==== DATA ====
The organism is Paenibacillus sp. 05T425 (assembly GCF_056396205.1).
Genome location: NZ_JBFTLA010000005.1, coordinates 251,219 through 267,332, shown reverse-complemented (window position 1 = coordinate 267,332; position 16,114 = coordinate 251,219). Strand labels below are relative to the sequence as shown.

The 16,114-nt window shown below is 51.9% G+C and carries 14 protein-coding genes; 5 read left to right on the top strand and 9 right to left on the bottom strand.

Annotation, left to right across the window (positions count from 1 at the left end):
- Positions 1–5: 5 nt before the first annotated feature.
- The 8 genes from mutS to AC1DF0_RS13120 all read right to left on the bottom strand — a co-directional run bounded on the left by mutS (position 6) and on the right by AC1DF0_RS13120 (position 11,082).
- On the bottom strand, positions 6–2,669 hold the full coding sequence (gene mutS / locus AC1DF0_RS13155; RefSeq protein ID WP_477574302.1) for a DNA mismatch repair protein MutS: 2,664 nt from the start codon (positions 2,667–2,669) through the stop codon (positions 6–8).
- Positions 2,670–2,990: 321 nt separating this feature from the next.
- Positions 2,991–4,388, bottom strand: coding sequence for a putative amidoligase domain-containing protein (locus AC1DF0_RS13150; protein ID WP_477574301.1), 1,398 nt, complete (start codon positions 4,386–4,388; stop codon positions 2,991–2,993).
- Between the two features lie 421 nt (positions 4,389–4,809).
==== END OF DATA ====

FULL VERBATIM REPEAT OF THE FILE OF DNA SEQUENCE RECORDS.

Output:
The organism is Paenibacillus sp. 05T425 (assembly GCF_056396205.1).
Genome location: NZ_JBFTLA010000005.1, coordinates 251,219 through 267,332, shown reverse-complemented (window position 1 = coordinate 267,332; position 16,114 = coordinate 251,219). Strand labels below are relative to the sequence as shown.

The 16,114-nt window shown below is 51.9% G+C and carries 14 protein-coding genes; 5 read left to right on the top strand and 9 right to left on the bottom strand.

Annotation, left to right across the window (positions count from 1 at the left end):
- Positions 1–5: 5 nt before the first annotated feature.
- The 8 genes from mutS to AC1DF0_RS13120 all read right to left on the bottom strand — a co-directional run bounded on the left by mutS (position 6) and on the right by AC1DF0_RS13120 (position 11,082).
- On the bottom strand, positions 6–2,669 hold the full coding sequence (gene mutS / locus AC1DF0_RS13155; RefSeq protein ID WP_477574302.1) for a DNA mismatch repair protein MutS: 2,664 nt from the start codon (positions 2,667–2,669) through the stop codon (positions 6–8).
- Positions 2,670–2,990: 321 nt separating this feature from the next.
- Positions 2,991–4,388, bottom strand: coding sequence for a putative amidoligase domain-containing protein (locus AC1DF0_RS13150; protein ID WP_477574301.1), 1,398 nt, complete (start codon positions 4,386–4,388; stop codon positions 2,991–2,993).
- Between the two features lie 421 nt (positions 4,389–4,809).